All You Ever Wanted To Know About Your Acne

Acne, pimples, outbreak, breakout. They are all synonyms of ‘distress’, especially if they are unwanted guests that outstay their welcome on your precious face. Just like some of us wonder why vile creatures like cockroaches exist, I am sure those of us afflicted with acne must wonder the same about, well, those cursed clogged pores on our countenance.

Adult acne, as indicated by a study published in the Journal of the American Academy of Dermatology, affects more than 50% of women in their 20s, more than 35% of women in their 30s, and over 26% of women in their 40s. This surge in recent times is troubling and could be due to hormonal changes, as well as factors that lead to hormone fluctuations, like sleep deprivation, high-stress levels and a diet composed of refined sugars, dairy products and excessive salt. Although we do not have local statistics, about 40–50 million people in America suffer from acne every year.

 

How Does Acne Form?

A pimple develops when your pore is clogged with excess sebum or oil, dead skin cells and in the case of inflammatory acne, bacteria called Propionibacterium acnes or P. acnes. This clogging happens when dead skin cells are not able to be shed from the pore, due to more dead skin cells or sebum being produced by your skin. Sebum can also cause dead skin cells to stick together in your pores, contributing to clogged pores.

P. acnes bacteria in the pores have the perfect environment to multiply and lead to the pores being inflamed. In the case of nodules and cystic acne, the inflammation has reached deep into the skin.

 

Types of Acne

The scientific name of this affliction is called acne vulgaris that covers the entire gamut from the mildest comedones like blackheads and whiteheads, and moderate forms like papules and pustules, to the most severe forms of nodules and cysts.

Blackheads

Blackheads are non-inflammatory acne lesions or what look like small bumps with ‘black heads’. They are clogged pores with sebum and dead skin cells and are open at the surface. The contents of the clogged pore are exposed to air, which turns them dark.

Whiteheads

Like blackheads, whiteheads are non-inflammatory acne lesions. They look like small, raised bumps on the skin. Unlike blackheads, these clogged pores with sebum and dead skin cells are closed at the top, hence are called closed comedones. Although they do not cause scarring, the presence of these small white bumps is clearly visible, and anyone who has them will attest to the fact that they are seemingly (and ironically) the biggest obstacle to smooth, flawless skin.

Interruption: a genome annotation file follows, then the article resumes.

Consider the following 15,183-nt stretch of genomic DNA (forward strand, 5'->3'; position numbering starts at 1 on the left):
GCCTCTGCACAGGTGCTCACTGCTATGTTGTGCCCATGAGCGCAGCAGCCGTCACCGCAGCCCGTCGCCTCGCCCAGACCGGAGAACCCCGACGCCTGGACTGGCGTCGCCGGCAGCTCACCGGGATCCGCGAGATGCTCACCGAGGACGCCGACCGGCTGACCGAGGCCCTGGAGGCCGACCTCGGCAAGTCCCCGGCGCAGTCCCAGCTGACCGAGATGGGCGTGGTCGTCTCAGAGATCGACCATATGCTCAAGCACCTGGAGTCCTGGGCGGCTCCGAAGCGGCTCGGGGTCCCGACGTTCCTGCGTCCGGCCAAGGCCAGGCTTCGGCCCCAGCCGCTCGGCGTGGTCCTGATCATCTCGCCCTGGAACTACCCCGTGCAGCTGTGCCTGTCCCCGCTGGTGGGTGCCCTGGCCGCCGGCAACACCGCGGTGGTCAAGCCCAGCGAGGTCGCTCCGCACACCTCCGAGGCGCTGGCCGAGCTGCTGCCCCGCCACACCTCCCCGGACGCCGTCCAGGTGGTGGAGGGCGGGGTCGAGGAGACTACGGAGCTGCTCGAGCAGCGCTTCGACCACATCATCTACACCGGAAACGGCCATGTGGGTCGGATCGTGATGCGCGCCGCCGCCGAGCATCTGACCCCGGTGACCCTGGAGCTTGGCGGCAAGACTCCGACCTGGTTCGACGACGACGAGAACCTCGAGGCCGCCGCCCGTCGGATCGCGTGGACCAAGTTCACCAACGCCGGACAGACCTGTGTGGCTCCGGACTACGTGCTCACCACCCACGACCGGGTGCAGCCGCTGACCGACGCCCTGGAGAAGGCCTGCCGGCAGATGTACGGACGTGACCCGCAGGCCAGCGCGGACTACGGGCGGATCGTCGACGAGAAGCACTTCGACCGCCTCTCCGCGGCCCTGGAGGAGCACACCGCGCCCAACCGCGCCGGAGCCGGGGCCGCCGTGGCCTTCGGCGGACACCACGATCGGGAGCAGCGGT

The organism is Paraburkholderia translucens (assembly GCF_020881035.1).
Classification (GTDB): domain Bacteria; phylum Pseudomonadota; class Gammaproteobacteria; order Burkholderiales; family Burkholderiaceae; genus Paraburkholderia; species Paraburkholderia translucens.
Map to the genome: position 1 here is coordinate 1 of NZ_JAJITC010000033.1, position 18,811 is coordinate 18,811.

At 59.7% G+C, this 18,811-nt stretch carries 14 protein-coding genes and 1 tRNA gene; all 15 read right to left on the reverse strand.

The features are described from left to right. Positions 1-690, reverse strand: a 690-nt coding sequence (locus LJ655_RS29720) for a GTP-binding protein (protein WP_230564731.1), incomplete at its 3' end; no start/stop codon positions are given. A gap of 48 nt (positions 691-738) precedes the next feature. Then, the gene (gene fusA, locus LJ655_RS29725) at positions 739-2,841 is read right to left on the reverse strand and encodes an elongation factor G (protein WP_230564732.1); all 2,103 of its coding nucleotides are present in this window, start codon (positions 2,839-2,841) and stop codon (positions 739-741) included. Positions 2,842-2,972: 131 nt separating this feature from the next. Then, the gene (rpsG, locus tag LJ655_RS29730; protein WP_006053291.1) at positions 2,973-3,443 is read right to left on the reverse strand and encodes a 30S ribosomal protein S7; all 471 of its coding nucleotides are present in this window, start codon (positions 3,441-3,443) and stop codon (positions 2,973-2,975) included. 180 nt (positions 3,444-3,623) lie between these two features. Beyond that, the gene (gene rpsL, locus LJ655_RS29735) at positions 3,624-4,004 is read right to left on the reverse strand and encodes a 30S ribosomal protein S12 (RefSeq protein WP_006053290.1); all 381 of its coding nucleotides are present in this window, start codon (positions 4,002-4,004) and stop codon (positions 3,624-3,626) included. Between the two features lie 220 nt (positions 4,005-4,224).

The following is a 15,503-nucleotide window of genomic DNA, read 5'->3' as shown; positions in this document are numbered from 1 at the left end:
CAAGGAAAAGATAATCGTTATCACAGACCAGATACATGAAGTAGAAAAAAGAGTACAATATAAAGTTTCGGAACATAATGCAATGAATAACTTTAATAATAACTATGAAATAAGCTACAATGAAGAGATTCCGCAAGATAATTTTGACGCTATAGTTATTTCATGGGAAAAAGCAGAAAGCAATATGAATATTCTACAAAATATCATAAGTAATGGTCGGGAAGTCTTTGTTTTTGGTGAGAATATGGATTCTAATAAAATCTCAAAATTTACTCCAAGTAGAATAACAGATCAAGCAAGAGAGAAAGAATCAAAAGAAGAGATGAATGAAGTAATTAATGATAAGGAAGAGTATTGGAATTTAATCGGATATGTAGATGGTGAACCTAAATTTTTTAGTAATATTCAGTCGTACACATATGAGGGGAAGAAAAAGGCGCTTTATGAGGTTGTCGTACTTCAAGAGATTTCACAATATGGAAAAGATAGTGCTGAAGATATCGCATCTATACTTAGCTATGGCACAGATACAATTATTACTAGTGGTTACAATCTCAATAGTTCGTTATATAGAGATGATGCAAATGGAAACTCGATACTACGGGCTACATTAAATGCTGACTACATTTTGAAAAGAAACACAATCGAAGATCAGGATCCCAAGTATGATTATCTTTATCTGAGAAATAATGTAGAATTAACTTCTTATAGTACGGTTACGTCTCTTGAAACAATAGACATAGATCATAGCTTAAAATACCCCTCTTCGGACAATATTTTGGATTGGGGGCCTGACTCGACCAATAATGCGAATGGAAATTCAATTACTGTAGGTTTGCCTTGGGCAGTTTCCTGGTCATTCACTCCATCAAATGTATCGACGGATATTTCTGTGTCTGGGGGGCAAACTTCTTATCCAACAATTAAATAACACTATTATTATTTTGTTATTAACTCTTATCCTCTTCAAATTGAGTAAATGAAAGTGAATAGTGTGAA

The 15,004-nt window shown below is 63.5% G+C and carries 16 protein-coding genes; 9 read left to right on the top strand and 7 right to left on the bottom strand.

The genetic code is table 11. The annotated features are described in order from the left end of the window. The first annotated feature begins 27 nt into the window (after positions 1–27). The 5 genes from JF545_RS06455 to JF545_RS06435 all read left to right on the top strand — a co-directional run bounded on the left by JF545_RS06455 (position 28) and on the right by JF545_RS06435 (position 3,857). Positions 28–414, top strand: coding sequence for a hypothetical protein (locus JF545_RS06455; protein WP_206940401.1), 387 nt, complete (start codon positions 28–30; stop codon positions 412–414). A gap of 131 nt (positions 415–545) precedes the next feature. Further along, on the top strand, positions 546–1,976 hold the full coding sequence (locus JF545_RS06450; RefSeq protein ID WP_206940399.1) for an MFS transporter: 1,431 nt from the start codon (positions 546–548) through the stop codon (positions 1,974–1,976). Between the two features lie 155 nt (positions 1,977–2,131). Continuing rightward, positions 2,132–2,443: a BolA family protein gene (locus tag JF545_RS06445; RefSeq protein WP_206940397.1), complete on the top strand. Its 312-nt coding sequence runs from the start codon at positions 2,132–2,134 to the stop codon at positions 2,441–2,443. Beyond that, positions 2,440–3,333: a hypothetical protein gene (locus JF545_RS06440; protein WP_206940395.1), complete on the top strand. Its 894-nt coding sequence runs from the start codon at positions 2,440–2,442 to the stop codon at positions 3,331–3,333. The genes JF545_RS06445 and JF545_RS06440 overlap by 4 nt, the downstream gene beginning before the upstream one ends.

Papules

Papules are raised red or pink bumps that are considered inflammatory acne lesions, which tend to cause scarring. This happens when the clogged pores filled with oil and dead skin cells are pushed deeper into the skin and when combined with bacteria, cause an inflammation that breaks down the walls surrounding your pores. This leads to swelling, redness and tenderness.

Pustules

Pustules are what are known as ‘pus-filled pimples’. They are tender, larger and inflamed red- or pink-ringed bumps with white or yellow heads, and occur when the walls around your pores are broken down.

Nodules

Nodules fall under moderate to severe acne. These are larger, inflamed bumps that feel hard and painful to the touch. They are located deeper within your skin and damage cells and tissues, possibly leading to scarring and dark blemishes.

Cysts

Cysts, like nodules, are considered moderate to severe acne, which have a high tendency to cause permanent scarring. They form very deep within the skin and are a result of severe inflammation due to the pores being clogged by bacteria, dead skin cells and sebum. They manifest as the largest kinds of acne lesions and are red or white bumps filled with pus, which are very painful and tender.

 

Be Clear About Acne

What should you do, when faced with acne? While it may be tempting to let your acne run its course, many dermatologists would agree that this is not the best way to resolve your acne issues.

Moreover, if you are one of the unfortunate ones who is battling acne, you would be no stranger to feelings of low self-esteem and depression, which can affect your functioning in social and work or school settings. Seeking treatment early would also reduce the risk of having to live with unsightly dark spots (post-inflammatory hyperpigmentation) and acne scars, left behind by your harrowing ordeal with acne.

Not getting professional help to zap those zits can sometimes lead to your acne worsening. While mild to minor acne like blackheads and whiteheads may see improvement with over-the-counter topical remedies like benzoyl peroxide washes or salicylic acid products, moderate to severe acne like papules, pustules, nodules and cysts are sometimes treated with topical or oral antibiotics, or retinoids prescribed by dermatologists.

Remember, acne can sometimes last for long periods of time and can progressively get worse, leading to scarring, both physically and emotionally. The best way to deal with acne is to nip it in the bud and seek professional help early.